"what does it say about the Grammy awards..." true Alvy, but those choices can probably be best ascribed to cluelessness, rather than political correctness. A better analogy might be the recent Oscars giving best picture to mawkish, hamfisted, message-movie dreck like American Beauty, Million Dollar Baby and Crash, and best actor to Sean Penn and Denzel Washington for their roles in Mystic River and Training Day. It's just a joke anymore.
posted by vronsky at 12:02 AM on October 7, 2008


Fortunately, we don't have to limit ourselves to reading only the "best" books, or the books coming from the "center" or literary world.
posted by nicolin at 1:08 AM on October 7, 2008 [1 favorite]


Too many comments to read, but I just wanted to point out that Engdahl (who's the permanent secretary of the academy that picks the literature winner, and who's definitely no bozo) has stated that his critics seem to have missed his point, and that neither he nor the academy would ever conflate a country's literature as a whole with individual authors. The prize is awarded to an individual, not a country.

And given that, it wouldn't surprise me for a second if the prize goes to an american this year.
posted by effbot at 1:32 AM on October 7, 2008


And given that, it wouldn't surprise me for a second if the prize goes to an american this year.

And if I read this odds listing correctly, I'm not the only one:
posted by effbot at 1:45 AM on October 7, 2008


Alvy Ampersand: As you said, there have been several glaringly inappropriate recipients of the award which reflect poorly on the Committee, so I really don't see why egregious - yes, egregious! - omissions would be considered 'infantile' grounds for criticism of the award.

It's not that I think that believing that the Swedish Academy should have awarded the Nobel to a certain author is infantile, but the wholesale rejection of the Nobel that sometimes follows. The attitude seems to be: "either you're infallible or you're completely wrong."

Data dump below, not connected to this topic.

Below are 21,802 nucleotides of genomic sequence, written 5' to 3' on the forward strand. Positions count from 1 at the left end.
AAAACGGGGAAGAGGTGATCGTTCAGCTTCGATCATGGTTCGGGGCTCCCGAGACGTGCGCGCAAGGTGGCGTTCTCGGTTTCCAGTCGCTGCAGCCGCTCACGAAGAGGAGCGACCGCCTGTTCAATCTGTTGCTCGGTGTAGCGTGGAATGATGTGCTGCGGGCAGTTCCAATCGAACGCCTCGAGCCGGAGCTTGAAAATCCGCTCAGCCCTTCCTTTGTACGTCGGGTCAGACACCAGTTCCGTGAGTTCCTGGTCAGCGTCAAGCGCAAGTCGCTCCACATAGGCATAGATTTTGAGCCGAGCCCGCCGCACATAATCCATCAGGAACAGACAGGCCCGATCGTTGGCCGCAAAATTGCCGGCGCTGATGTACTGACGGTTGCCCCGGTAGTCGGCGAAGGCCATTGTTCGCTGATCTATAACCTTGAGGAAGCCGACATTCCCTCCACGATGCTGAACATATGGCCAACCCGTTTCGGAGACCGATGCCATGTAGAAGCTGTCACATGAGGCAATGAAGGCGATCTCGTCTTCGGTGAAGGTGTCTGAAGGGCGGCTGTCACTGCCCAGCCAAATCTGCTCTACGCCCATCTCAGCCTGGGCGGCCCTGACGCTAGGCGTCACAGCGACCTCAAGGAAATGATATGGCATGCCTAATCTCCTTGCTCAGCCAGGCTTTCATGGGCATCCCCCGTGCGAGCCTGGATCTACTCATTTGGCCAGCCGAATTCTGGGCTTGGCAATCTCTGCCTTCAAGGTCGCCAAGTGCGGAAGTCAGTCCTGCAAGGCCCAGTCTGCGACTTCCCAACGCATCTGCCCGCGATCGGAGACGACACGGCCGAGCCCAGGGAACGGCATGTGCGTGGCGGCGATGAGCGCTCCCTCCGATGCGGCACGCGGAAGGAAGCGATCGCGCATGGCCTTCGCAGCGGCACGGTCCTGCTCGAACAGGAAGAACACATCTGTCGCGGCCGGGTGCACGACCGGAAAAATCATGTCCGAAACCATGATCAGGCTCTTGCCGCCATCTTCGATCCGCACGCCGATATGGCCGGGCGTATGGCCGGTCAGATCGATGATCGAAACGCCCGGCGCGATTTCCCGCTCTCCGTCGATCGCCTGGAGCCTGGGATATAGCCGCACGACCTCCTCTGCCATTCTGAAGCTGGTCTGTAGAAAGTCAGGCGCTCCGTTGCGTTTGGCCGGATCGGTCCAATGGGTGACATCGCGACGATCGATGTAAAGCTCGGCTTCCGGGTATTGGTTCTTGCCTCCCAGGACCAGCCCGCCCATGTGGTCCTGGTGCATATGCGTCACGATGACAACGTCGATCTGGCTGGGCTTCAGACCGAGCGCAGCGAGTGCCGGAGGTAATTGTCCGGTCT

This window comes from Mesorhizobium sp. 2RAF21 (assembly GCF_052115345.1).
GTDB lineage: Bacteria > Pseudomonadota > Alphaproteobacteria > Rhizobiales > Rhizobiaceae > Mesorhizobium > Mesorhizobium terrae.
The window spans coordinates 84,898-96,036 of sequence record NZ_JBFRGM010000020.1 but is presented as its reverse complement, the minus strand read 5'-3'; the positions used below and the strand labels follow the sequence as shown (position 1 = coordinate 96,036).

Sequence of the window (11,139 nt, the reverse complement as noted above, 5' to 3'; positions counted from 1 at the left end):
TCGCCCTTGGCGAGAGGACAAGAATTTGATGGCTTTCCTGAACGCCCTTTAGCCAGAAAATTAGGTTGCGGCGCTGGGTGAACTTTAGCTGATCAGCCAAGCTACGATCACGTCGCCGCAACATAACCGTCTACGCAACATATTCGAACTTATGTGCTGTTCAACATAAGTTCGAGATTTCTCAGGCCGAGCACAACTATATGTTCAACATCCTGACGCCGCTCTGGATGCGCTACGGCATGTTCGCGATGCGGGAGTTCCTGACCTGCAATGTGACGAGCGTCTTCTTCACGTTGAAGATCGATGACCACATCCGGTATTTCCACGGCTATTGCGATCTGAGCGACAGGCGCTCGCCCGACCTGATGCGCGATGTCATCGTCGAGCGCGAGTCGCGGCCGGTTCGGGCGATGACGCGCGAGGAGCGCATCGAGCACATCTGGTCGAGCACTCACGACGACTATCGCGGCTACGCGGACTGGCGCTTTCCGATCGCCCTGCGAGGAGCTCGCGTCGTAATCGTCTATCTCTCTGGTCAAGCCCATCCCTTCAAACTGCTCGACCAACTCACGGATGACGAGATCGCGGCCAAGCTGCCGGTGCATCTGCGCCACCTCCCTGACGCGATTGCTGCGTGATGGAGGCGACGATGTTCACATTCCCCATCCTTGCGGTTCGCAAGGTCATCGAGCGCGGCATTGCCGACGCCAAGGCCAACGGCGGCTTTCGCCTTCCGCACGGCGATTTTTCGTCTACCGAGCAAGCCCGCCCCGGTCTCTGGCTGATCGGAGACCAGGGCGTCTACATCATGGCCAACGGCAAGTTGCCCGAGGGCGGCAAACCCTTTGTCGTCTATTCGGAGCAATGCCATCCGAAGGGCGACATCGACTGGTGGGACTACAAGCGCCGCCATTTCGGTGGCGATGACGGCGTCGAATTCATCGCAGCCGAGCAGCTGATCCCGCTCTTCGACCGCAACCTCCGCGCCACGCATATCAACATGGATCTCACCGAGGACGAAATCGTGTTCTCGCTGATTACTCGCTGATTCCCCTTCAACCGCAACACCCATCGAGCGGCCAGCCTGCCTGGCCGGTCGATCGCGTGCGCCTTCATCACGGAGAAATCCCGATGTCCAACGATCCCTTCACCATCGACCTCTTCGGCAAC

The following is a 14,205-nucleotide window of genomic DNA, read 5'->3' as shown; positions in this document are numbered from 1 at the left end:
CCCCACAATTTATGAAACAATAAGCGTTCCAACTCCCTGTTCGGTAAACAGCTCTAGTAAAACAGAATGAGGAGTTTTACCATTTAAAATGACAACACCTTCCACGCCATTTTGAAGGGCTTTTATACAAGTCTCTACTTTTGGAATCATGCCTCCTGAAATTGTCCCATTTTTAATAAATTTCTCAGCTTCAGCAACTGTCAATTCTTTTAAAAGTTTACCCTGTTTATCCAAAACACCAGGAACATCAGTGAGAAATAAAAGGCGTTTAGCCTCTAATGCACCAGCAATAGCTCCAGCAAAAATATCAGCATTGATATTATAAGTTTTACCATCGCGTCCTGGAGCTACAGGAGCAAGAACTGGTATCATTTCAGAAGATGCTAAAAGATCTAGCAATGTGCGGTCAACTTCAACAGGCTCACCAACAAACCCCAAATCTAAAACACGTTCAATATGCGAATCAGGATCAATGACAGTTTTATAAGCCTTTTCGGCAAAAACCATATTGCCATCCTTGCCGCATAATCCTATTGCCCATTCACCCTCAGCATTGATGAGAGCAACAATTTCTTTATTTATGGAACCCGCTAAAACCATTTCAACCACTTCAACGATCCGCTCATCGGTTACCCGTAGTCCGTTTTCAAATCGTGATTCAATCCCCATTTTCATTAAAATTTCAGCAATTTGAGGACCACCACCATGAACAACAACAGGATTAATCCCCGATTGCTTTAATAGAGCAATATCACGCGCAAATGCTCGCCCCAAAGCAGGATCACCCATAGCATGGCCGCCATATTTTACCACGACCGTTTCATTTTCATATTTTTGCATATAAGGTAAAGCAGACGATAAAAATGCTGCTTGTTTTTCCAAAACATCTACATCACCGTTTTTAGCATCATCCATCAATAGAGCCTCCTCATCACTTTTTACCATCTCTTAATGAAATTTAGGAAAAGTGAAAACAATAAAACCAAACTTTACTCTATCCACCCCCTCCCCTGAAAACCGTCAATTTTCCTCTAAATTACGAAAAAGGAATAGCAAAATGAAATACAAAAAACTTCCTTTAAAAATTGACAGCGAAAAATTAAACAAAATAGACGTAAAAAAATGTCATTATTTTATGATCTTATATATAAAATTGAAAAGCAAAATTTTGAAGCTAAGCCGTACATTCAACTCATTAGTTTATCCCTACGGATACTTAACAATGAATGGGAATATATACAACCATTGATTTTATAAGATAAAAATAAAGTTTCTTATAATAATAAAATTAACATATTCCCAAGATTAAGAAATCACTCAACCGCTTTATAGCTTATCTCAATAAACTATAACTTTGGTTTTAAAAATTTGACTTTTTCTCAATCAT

That's what I think is infantile.
posted by Kattullus at 5:01 AM on October 7, 2008


Two of the best translators working now are Peavar and Volkhonsky

Excuse me, but what are you basing that on, their blurbs? Do you read Russian, and have you compared their versions to the originals? Here's a verdict by someone who does and has:
When you compare the English to the Russian, you find mistranslations; inconsistencies of approach (sometimes idioms are translated literally -- even if they make no sense; sometimes not); stylistic errors; literalism; mixed styles; and just plain old bad English. As far as I recall (true, I've lived in Moscow for many years), you can't say "he drank up his pants" in English. And does anyone whose native language is not Russian know what "unclean powers" might be? Or do you think a 19th century Russian peasant could say, "Well, I declare!" My colleague, who has been doing the lion's share of analysis, has been entertaining and horrifying me with examples for months now. Sometimes I accuse him of making them up because they sound like parodies of bad translation, not something that won the PEN Club Translation Prize.
More discussion at this LH post.

Roth, Updike, Pynchon, DeLillo are parochial. Many of us, even in the US, cannot relate to the literature of Middle Class Suburban Baby Boomers.

It's sad that you don't know what literature is all about or how to read it, but I wouldn't parade my ignorance in public if I were you. I guess you can't relate to Homer because you're not a blind Greek bard, or to Shakespeare because you're not a 16th-century actor from Warwickshire?